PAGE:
Beat a Brain-Based Lie Detector Test With 2 Simple Mental Tricks

As this video shows, It's easier than you think.

The future of lie-detection technology is here, and with it, the future of cheating on said lie detection tests. While previous methods, called polygraph tests, relied on measurements of skin conductance, developing tech looks at the activity of the brain to give an even more precise reading. But in a recent study, researchers discovered two methods to trip up these new brain-based lie detectors, so now rapscallions like you can cheat the system.

Brain-based lie detectors could be the future of truth detection technology, as the video above explains. Functional magnetic resonance imaging, or fMRI, maps blood flow throughout the brain in real time, and this allows scientists to look for the patterns of activity associated with lying.

A recent study, published in the journal Human Brain Mapping, found two simple ways to trip up the test through a simple experiment in which subjects had to lie. First, they were each given a specific number selected out of a pool and told to keep this number a secret. Then, they were shown various numbers on a screen.

When a person’s secret number appeared on the screen, their brains would light up as they tried to not appear excited about it. However, certain subjects were taught various methods to try and properly hide this reaction. Here are the two methods that showed real results.

Original Caption: 6/4/1954- Lie detector being demonstrated by Dr. Fred Inbau, professor of criminal law at Northwestern University. Photo shows Dr. Inbau giving the test to pretty Betsey Palmer.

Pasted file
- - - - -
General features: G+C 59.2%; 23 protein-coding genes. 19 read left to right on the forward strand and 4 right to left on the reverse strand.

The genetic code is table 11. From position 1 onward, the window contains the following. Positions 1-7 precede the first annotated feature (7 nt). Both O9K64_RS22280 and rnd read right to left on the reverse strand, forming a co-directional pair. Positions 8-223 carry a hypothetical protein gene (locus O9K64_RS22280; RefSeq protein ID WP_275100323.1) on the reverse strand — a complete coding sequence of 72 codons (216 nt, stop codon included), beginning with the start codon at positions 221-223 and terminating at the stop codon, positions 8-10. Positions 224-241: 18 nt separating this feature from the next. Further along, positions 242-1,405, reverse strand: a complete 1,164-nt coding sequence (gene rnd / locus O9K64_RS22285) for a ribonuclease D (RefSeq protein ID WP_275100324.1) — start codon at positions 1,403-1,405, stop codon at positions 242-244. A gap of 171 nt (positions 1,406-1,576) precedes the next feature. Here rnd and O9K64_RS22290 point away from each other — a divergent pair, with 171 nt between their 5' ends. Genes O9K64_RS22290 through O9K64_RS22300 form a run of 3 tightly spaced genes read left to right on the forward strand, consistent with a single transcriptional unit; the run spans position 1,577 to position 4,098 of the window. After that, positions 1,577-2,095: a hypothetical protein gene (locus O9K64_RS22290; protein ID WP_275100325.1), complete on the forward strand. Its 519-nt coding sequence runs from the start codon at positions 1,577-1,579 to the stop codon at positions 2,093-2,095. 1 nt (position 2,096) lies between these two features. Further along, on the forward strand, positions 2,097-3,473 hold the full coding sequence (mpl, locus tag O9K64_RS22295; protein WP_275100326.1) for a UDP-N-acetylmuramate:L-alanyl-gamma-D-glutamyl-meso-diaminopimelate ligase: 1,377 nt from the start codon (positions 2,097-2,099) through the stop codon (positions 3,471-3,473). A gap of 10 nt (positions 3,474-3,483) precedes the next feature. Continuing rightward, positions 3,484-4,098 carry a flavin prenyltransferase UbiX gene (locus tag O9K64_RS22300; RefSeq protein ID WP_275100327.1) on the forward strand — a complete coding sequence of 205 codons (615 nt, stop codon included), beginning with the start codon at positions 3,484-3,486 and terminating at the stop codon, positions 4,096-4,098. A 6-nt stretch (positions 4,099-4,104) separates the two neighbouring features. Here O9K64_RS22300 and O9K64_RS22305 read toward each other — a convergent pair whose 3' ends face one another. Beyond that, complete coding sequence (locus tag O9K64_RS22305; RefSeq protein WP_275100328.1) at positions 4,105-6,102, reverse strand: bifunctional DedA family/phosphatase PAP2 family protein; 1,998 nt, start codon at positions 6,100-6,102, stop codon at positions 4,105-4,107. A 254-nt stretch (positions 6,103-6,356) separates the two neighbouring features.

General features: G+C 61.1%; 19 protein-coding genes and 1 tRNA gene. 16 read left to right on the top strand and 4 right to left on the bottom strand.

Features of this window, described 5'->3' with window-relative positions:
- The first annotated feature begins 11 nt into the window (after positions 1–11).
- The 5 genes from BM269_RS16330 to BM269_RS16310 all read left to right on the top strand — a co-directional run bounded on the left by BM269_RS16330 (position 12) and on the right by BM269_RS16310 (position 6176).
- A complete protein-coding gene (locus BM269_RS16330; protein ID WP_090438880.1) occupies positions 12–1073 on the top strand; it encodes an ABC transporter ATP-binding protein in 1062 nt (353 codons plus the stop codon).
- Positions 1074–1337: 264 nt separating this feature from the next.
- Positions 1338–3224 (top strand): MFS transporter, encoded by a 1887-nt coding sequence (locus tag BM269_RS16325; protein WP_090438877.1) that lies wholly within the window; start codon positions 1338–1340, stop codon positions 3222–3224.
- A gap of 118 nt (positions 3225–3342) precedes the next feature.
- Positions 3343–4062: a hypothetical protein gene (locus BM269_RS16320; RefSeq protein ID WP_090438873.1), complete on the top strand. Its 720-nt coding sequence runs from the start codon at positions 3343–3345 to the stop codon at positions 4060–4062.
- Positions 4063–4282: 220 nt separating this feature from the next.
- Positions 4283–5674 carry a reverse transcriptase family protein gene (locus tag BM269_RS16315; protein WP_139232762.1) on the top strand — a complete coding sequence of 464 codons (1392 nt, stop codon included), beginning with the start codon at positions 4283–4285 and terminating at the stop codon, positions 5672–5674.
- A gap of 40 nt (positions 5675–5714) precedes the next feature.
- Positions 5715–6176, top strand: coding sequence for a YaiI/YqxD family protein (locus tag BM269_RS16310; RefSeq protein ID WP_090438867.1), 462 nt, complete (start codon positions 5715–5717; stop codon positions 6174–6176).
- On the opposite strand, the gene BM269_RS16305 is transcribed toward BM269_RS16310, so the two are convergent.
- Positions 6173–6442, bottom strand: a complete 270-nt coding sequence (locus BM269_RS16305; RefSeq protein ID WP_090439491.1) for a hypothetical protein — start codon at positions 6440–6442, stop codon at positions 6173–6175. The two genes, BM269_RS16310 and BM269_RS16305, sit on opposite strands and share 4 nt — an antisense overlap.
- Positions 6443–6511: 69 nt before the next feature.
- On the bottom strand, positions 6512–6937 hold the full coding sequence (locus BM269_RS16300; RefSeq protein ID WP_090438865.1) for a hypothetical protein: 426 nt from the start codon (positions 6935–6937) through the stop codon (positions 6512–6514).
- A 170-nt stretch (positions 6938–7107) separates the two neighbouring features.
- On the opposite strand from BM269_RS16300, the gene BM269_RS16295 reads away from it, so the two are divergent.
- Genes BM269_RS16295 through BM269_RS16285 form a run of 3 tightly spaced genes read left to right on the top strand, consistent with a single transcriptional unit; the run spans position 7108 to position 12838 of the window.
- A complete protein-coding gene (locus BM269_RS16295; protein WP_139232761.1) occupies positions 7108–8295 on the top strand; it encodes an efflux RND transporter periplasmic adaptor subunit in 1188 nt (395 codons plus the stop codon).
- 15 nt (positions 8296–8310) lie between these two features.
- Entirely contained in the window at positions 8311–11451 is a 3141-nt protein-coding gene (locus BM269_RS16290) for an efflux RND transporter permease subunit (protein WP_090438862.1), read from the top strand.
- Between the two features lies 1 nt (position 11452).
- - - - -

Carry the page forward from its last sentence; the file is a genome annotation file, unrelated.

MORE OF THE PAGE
In the past, lie detector tests relied on skin conductance.

Method 1: Removing Meaning From the Word

The first method involved stripping away the meaning of a word or object and focusing on the superficial elements of it. In their test, the subjects were told to focus on the physical elements of the number they were meant to keep hidden.

Whenever a number appeared on the screen, they were instructed to only look at its physical attributes. The sharp edges of the font, the colors of the various numbers, stuff like that. If you are able to reduce the subject (in this case a number, but in another case, a murder weapon) to simply shapes and colors, seems to help prevent your brain from spazzing out when trying to hide semantic meaning.

Method 2: Giving Meaning to Other Words

The second method involved giving meaning to other words or objects in order to throw the lie detector off the scent. So, using numbers, instead of trying to hide the number five by focusing on how not special it is, simply give special meaning to other numbers.

By, seemingly arbitrarily, choosing other subjects that matter to you, the accuracy of the test will falter. So even though your brain might still flash excitement when five pops up, if you also just force your brain to be wary of the number six because it’s the devil’s number, it will also send red flags to the readers, suggesting that no one number is more important than the others.

These methods might seem simple, but they’ve proven to be very effective. When using these methods, the accuracy of the lie detection test was diminished by 20%. When dealing with matters of life and death, that’s way too big of a field of error.

The next time you find yourself being strapped down into an MRI machine to prove your innocence, remember these two methods. For the sake of justice, hopefully studies like this one can help improve the accuracy of these tests. But for your sake, hopefully you can still squeeze by with a little brain manipulation.